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While researching this topic, I have come across different regression models which allow for the response variable to have many zeros. This includes:

  • Negative Binomial Regression
  • Zero Inflated Regression
  • Hurdle Models
  • Tweedie GLM

However, all these regression models are designed for when the response variable contains many zeros - nothing is mentioned if these regression models are designed to accommodate covariates containing many zeros.

To illustrate my question, I created an example in which the covariates and response contain many zeros (using the R programming language):

#create non-zero data
response_variable = rnorm(100,9,5)
covariate_1 = rnorm(100,10, 5)
covariate_2= rnorm(100,11, 5)

data_1 = data.frame(response_variable, covariate_1, covariate_2)

#create zero data
response_variable = abs(rnorm(1000,0.1,1))
covariate_1 = abs(rnorm(1000,0.1, 1))
covariate_2= abs(rnorm(1000,0.1, 1))


data_2 = data.frame(response_variable, covariate_1, covariate_2)

#combine both together
final_data = rbind(data_1, data_2)


#add one regular variable

final_data$covariate_3 = rnorm(1100, 5,1)

enter image description here

From here, several of the above regression models can be employed:

library(MASS)
library(pscl)
library(statmod)

#Negative Binomial Regression (note: this does not allow negative values, so I took the absolute value of the entire dataset)

summary(m1 <- glm.nb(response_variable ~ ., data = abs(final_data)))

#Zero Inflated Regression (note: this does not accept non-integer values or negative values, so I converted all values to integer and non-negative)

summary(m2 <- zeroinfl(response_variable ~ .,, data = lapply(abs(final_data),as.integer) ))

#Hurdle Model (note: this does not accept non-integer values or negative values, so I converted all values to integer and non-negative)


summary( m3 <- hurdle(response_variable ~ ., data = lapply(abs(final_data),as.integer)))

#tweedie glm (does not work - will try to debug later)

summary(m4 <- glm(response_variable ~., data = final_data ,family=tweedie(var.power=3,link.power=)))

My Question: (Although the above examples are probably unrealistic and a naive attempt to re-create real world problems) At first glance, none of the above regression models for "high density zero data" seem to outright "disallow" the covariates from containing many zeros - but are there any theoretical (or "logical") restrictions suggesting that the above models are unlikely to perform well on data where the covariates contain many zeros? In practice, can such regression models successfully model data in which the response variable and the covariates both contain many zeros??

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  • $\begingroup$ There’s no general rule that consists shouldn’t have many zeros. Some models may not work though and it depends also on y variable $\endgroup$
    – Aksakal
    Nov 30 '21 at 16:19
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Regression analysis accommodates situations where the explanatory variables/covariates can have any values, including zero. There is no particular model needed for this --- it can be implemented in almost any model. If there are lots of zeros for a particular covariate, the only issue this creates is that it affects the leverage of the data points and one must therefore be careful to assess the functional form of the posited relationship with the response variable.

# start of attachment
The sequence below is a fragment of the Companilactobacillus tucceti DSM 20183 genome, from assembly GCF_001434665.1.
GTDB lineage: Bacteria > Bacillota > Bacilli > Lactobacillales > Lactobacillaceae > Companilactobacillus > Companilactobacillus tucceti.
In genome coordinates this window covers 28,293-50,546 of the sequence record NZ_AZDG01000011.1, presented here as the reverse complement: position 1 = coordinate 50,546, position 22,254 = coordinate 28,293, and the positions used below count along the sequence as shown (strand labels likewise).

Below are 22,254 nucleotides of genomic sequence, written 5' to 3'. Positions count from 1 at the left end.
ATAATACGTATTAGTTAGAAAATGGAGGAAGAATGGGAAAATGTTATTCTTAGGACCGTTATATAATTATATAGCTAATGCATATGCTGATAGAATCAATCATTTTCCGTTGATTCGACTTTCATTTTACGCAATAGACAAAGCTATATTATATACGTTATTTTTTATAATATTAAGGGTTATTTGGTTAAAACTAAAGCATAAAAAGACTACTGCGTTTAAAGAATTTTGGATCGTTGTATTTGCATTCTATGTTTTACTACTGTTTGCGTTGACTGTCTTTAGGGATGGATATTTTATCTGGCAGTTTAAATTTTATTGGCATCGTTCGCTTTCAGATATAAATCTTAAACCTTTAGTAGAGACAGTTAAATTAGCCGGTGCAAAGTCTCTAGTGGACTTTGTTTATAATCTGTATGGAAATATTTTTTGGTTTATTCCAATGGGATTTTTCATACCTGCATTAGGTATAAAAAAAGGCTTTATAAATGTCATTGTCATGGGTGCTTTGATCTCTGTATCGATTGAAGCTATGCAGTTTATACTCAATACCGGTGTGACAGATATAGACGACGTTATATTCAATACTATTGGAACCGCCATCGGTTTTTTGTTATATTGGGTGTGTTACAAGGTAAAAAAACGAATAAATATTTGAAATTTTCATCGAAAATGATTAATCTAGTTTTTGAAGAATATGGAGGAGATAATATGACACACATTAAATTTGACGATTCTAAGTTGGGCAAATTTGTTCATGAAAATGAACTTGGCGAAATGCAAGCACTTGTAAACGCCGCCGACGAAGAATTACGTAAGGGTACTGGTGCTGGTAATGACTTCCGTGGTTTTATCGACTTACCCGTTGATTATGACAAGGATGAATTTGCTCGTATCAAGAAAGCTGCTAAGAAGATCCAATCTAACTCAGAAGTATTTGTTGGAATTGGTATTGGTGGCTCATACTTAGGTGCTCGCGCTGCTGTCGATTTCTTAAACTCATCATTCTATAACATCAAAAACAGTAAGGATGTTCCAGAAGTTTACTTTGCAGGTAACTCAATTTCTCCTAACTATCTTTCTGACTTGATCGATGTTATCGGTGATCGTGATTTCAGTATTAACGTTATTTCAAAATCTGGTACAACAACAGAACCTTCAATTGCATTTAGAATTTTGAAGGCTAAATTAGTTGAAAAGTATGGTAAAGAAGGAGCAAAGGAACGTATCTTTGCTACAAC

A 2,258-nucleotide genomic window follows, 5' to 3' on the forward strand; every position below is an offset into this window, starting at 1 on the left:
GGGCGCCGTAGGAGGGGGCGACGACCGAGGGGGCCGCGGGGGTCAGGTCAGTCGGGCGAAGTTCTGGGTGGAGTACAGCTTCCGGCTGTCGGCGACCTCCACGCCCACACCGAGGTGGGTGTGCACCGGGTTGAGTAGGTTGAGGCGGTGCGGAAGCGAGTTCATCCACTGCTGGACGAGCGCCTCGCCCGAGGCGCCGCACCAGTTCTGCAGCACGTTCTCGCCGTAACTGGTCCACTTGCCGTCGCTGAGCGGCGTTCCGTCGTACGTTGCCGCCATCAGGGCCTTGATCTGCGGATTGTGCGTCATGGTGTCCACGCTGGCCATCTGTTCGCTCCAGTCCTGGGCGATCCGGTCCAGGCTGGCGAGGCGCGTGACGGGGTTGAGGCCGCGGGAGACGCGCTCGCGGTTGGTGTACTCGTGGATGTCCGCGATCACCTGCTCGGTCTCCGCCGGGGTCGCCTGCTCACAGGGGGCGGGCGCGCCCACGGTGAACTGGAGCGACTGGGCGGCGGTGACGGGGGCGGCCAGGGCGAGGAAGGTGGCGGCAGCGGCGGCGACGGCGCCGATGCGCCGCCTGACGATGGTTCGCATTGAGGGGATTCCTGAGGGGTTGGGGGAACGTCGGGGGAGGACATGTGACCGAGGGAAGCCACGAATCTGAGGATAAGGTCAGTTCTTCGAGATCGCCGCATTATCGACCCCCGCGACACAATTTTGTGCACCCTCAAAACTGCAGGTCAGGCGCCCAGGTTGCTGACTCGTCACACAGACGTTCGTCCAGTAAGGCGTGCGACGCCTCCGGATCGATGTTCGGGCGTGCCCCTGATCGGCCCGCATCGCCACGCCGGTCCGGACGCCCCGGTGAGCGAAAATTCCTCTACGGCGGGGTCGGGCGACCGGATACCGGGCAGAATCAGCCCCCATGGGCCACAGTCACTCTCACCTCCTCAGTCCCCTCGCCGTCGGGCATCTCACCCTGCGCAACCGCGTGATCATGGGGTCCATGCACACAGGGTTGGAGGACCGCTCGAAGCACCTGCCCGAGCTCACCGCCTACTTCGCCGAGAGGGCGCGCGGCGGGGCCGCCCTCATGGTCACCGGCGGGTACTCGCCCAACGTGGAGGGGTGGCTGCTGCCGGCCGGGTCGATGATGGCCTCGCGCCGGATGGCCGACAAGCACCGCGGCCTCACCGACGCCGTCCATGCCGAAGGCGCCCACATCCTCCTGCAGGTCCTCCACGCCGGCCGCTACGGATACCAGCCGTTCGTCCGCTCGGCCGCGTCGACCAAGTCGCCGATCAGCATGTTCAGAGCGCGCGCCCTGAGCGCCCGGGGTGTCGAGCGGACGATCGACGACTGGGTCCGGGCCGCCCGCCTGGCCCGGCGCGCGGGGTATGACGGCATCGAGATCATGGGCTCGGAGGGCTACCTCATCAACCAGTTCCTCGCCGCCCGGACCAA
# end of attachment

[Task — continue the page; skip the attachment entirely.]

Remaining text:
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    $\begingroup$ +1. After all, ANOVA is nothing but a regression on a number of 0-1 covariates (which encode group membership). "Many* zeros in a covariate correspond to a group that is sparsely represented. No major problem here, except of course that parameter estimates will be less precise. $\endgroup$ Nov 30 '21 at 7:56
  • $\begingroup$ 1) @ Ben: Thank you so much for your answer! Can you please elaborate on this sentence? "affects the leverage of the data points and one must therefore be careful to assess the functional form of the posited relationship with the response variable." I am not quite sure I understand. Could including explanatory variables with many zeros "harm" the model's relationship with the other variables? $\endgroup$
    – stats555
    Nov 30 '21 at 15:40
  • $\begingroup$ 2) I always wondered about: would it be possible to fit a probability distribution over this kind of data? For example, suppose we believe that each variable (the response variable and the explanatory variables) has a negative binomial distribution - would it be possible to jointly model all the variables together, e.g. P(Y, X1, X2..Xn) ~Multivariate Negative Binomial(r,p) -and predictions can be made by first taking the conditional distribution at a desired point, and then generating random samples from this conditional distribution from MCMC? E.g. P(Y | X1 = x1, X2 =x2..) $\endgroup$
    – stats555
    Nov 30 '21 at 15:43
  • $\begingroup$ 3) Or maybe a Copula model could also be used to achieve something similar as in 2)? $\endgroup$
    – stats555
    Nov 30 '21 at 15:44
  • $\begingroup$ 4) I always struggled to understand : why don't the explanatory variables in regression require some assumption on their probability distribution? Is this because historically, explanatory variables were always considered as "fixed" and not considered "random variables" by definition? Suppose we do have information about the distribution of the explanatory variables - is there some way to incorporate this information into the model and potentially "enrich" the model (e.g. like I suggested in 2) )? $\endgroup$
    – stats555
    Nov 30 '21 at 15:48

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